E.g., 08/09/2022
E.g., 08/09/2022

Migration Information Source

Image of band playing music at a concert in Athens, GA.
iStock.com/Jennifer E. Wolf

Persistent economic turmoil and civil and political insecurity have been drivers of emigration from Brazil, including to the United States. Although the number of Brazilian immigrants in the United States has been on the rise since the 1980s, the magnitude of these flows has made the past decade unique. Read a useful profile of Brazilians immigrants, including U.S. destinations, modes of entry, and educational and work characteristics.

Image of indigenous Warao in a canoe on the Kaituma River in Guyana
PADF

The discovery of massive oil reserves off the Guyana coast will bring immense riches to this small South American country. This windfall will draw migrant labor and the return of some diaspora members to Guyana, which has one of the world's highest emigration rates. It also could accelerate climate displacement in a country where 90 percent of the population lives in coastal areas below the sea level. This article explores the changes ahead.

Image of passport page with variety of stamps
iStock.com/Delpixart

Looking for some of the most often-sought information on global migration? This statistics-rich article draws on the most current data sources to offer a primer on international migration, highlighting its types, the size of the migrant population and growth over time, and major sending and receiving countries and regions. Beyond looking at labor and humanitarian migrants and international students, the article examines remittances and more.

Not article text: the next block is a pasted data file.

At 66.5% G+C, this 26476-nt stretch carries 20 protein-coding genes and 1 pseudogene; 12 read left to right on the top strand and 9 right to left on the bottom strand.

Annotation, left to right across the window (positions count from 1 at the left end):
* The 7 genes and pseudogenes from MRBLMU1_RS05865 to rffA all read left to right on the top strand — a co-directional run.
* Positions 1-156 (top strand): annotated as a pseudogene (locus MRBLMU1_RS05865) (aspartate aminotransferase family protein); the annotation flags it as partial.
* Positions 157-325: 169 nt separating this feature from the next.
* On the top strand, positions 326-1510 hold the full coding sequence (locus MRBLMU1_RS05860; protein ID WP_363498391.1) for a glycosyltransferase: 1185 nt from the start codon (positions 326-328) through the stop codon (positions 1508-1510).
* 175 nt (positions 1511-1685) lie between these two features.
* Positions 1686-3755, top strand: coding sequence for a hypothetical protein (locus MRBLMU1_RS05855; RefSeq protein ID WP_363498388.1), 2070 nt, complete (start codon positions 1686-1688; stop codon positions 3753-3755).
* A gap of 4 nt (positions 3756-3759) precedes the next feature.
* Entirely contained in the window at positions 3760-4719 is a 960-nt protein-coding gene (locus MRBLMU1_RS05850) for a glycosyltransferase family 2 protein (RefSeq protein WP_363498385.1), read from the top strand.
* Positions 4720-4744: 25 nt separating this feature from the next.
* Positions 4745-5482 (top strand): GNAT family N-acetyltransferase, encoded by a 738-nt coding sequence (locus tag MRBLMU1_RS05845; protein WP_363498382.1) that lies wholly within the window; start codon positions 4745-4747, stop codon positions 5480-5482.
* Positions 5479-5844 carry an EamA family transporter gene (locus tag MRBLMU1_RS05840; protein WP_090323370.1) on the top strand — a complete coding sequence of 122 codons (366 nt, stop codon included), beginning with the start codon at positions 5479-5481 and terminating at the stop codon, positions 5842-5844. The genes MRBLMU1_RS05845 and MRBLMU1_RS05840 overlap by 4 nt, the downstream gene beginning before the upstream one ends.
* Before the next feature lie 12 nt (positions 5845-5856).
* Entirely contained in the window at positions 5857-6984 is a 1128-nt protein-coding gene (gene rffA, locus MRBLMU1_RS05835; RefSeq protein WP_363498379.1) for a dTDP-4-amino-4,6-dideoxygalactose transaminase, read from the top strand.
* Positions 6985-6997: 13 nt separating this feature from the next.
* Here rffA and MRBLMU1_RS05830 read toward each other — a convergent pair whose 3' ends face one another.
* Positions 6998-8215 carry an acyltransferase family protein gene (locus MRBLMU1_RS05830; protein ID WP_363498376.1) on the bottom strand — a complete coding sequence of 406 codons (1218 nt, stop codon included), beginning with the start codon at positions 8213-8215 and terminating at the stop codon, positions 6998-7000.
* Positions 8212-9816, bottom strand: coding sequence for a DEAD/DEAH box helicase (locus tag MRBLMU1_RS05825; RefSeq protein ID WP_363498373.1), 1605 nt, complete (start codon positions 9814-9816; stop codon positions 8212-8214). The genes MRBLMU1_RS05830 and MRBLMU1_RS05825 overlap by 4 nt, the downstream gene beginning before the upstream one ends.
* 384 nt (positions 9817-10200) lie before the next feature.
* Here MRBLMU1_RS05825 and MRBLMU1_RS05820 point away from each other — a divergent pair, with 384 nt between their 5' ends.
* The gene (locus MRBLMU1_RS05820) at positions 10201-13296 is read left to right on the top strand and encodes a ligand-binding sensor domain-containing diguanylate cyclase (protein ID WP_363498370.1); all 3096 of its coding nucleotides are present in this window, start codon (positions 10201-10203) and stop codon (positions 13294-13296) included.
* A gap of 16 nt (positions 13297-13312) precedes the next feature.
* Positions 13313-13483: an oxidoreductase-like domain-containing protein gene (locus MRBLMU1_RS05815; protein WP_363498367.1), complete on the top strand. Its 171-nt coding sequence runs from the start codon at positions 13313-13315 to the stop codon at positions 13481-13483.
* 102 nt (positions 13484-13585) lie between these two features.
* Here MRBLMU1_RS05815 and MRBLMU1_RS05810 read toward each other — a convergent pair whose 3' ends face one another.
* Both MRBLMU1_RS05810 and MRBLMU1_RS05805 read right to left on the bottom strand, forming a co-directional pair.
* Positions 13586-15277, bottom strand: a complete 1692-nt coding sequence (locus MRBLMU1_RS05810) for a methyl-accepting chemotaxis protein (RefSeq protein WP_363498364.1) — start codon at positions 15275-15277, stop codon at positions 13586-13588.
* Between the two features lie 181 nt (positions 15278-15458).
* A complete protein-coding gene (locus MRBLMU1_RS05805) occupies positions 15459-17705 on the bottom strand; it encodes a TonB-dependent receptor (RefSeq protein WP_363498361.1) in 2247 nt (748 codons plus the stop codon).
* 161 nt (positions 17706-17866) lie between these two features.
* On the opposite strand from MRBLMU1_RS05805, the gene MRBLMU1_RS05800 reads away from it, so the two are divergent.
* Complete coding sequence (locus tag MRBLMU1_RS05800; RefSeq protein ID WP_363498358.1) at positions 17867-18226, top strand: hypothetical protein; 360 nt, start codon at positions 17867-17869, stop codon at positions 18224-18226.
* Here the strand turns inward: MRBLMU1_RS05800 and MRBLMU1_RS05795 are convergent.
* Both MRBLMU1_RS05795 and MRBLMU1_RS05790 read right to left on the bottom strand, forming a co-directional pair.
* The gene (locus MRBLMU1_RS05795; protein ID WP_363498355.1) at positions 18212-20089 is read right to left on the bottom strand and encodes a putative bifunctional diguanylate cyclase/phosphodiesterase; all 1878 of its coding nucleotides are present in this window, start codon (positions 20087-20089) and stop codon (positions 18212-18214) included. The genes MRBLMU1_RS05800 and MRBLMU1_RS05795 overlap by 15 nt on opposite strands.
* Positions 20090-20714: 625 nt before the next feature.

Image of young Afghan girls.
HMC Josh Ives/U.S. Navy

The sluggishness of an overwhelmed U.S. immigration system and long lead times for refugee resettlement pushed government officials to use ad hoc pathways for Afghans and Ukrainians to enter the United States, with a two-year parole status given to most. This article examines the use of parole, the Uniting for Ukraine sponsorship program, and how the use of ad hoc statuses could evolve for future crises.

Image of marchers at Dominican Day parade in New York City
iStock.com/Ryan Rahman

Immigrants from the Caribbean living in the United States come from a diverse set of countries and territories, with Cuba, the Dominican Republic, Jamaica, Haiti, and Trinidad and Tobago the top origins. This article offers a sociodemographic profile of Caribbean immigrants, who represent 10 percent of the U.S. foreign-born population and nearly half of all Black immigrants in the United States.

People pulling vehicles from a flooded road in an Afghan village
Spc. John Beatty/U.S. Army

Climate change is compounding the drivers of displacement and international migration in Afghanistan, which has one of world's largest populations of internally displaced persons (IDPs). This article examines the climate and environmental linkages to displacement and migration, as well as the policy approaches taken by the Taliban and predecessor governments, particularly as they relate to water resources management.